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Local Chef Creates Nonprofit to Combat Hunger

Walk into any big grocery store and you will be met by an abundance of food that is unparalleled in history. Almost any fruit, any time, no matter the season, beef, chicken, pork and vegetables that may have traveled thousands of miles to arrive still fresh, not to mention hundreds of selections of canned good, and frozen foods of all sorts, and offered at affordable prices. Affordable to most, that is.

Hunger is a major problem in South Mississippi, but it isn’t easy to detect. See that family walking down the street? Are they hungry? It’s hard to tell, but the statistics are going to amaze you. There are almost 700,00 people in Mississippi that are food insecure. That means they do not know where their next meal will come or when – 271,000 of those are kids. Hungry children don’t do well in school. They are too busy thinking about finding something to eat. Their health suffers, both physical and mental.

I recently had a talk with Chef Robert St John, one of Mississippi’s most successful chefs, writers, restaurateurs, and you might be surprised to know, Good Samaritan. He grew up poor but was able to make his way through life and climb the latter out of poverty. In 2009, he found out that a local food pantry, that hundreds of family depended on for daily food, was completely out of stock. He sprang into action, as only a man as dynamic as St John is does, and went to work. He got the food to the pantry in a day or two but realized there was a need for something more permanent. He started Extra Table, a nonprofit that raises money to buy food for the hungry and spends 100% of it on food.

In 2019, Extra Table provided 563,534 meals to the needs, raised $447,605 to purchase the food and supplied it to 39 food pantries and kitchens. And that includes the four kitchens and pantries on the Coast: Feed my Sheep, Gulfport, Lord is My Help, Ocean Springs, Loaves and Fishes, Biloxi, Our Daily Bread, Pascagoula.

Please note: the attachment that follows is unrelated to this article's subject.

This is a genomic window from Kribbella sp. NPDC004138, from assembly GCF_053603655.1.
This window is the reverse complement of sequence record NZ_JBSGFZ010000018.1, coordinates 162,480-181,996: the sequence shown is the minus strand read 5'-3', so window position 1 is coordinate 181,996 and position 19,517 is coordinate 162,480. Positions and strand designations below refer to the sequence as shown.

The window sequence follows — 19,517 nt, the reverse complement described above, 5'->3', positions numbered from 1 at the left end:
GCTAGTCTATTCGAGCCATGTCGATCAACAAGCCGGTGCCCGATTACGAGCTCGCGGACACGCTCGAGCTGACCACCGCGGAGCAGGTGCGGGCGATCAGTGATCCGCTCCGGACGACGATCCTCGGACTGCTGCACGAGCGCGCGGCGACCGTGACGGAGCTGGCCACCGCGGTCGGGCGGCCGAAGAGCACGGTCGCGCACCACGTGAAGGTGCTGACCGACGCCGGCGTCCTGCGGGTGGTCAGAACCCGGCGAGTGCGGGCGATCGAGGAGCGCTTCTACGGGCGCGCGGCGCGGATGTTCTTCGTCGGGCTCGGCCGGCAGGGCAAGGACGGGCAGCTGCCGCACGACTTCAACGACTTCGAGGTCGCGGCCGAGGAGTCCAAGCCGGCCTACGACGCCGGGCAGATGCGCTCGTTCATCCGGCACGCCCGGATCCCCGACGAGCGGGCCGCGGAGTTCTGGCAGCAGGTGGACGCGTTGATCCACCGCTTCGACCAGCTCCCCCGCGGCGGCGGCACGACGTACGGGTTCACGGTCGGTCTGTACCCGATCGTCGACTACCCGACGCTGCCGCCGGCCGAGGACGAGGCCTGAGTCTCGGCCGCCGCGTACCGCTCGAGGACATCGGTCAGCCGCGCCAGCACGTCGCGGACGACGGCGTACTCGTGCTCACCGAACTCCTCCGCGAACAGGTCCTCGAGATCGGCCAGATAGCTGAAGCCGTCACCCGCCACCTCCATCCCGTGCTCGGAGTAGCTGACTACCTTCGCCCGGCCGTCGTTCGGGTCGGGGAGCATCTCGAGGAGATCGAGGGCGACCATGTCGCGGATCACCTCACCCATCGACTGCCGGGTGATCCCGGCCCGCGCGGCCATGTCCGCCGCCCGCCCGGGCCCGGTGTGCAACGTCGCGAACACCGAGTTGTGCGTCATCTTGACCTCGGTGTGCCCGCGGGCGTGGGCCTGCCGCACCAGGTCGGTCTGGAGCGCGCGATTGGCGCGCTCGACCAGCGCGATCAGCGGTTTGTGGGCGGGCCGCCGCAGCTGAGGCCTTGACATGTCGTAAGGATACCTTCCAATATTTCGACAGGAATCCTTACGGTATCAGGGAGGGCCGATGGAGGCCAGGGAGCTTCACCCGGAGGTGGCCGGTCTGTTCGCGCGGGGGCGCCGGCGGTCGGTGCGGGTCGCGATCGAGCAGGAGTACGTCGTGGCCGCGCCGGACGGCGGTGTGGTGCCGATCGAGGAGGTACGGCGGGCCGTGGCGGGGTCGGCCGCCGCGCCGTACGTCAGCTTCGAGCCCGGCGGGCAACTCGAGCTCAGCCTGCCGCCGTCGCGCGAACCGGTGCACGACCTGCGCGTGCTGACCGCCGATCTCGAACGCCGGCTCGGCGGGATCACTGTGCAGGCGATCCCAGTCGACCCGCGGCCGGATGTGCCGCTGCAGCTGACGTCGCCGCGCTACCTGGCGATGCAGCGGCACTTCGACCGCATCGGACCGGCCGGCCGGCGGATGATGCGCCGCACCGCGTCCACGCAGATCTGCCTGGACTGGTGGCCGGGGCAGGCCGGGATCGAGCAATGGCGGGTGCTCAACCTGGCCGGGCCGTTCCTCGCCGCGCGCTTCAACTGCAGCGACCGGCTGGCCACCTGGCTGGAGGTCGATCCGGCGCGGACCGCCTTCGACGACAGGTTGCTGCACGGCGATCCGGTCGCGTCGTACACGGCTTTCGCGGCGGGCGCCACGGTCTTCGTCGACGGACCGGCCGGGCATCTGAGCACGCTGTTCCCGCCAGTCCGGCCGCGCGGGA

Did you know that for the first time in history, obesity is now a sign of poverty in the South? Many poor neighborhoods do not have a good grocery store and often depend on convenience stores, where the food selection is poor. Extra Table provided only health food, low in salt, low sugar, lean protein, and not overly processed.

“Food is a basic human right,” St John told me, and I have to agree don’t you? Get involved, volunteer or make a contribution to you local shelter or Extra Table. You will help someone out who is hungry and insure kids develop and get the education they need to live a fruitful life.


Written by Julian Brunt

Julian Brunt is a food and travel writer that has been writing about the food culture of the Deep South for over a decade. He is the eleventh generation of his family to live in the South, grew up in Europe, traveled extensively for the first fifteen years after graduating from the University of Maryland, University College, Heidelberg, Germany. Today, he's a contributor for multiple publications, including Our Mississippi Home. He's also appeared on Gordon Ramsay's television show, "To Hell and Back in 24 Hours."


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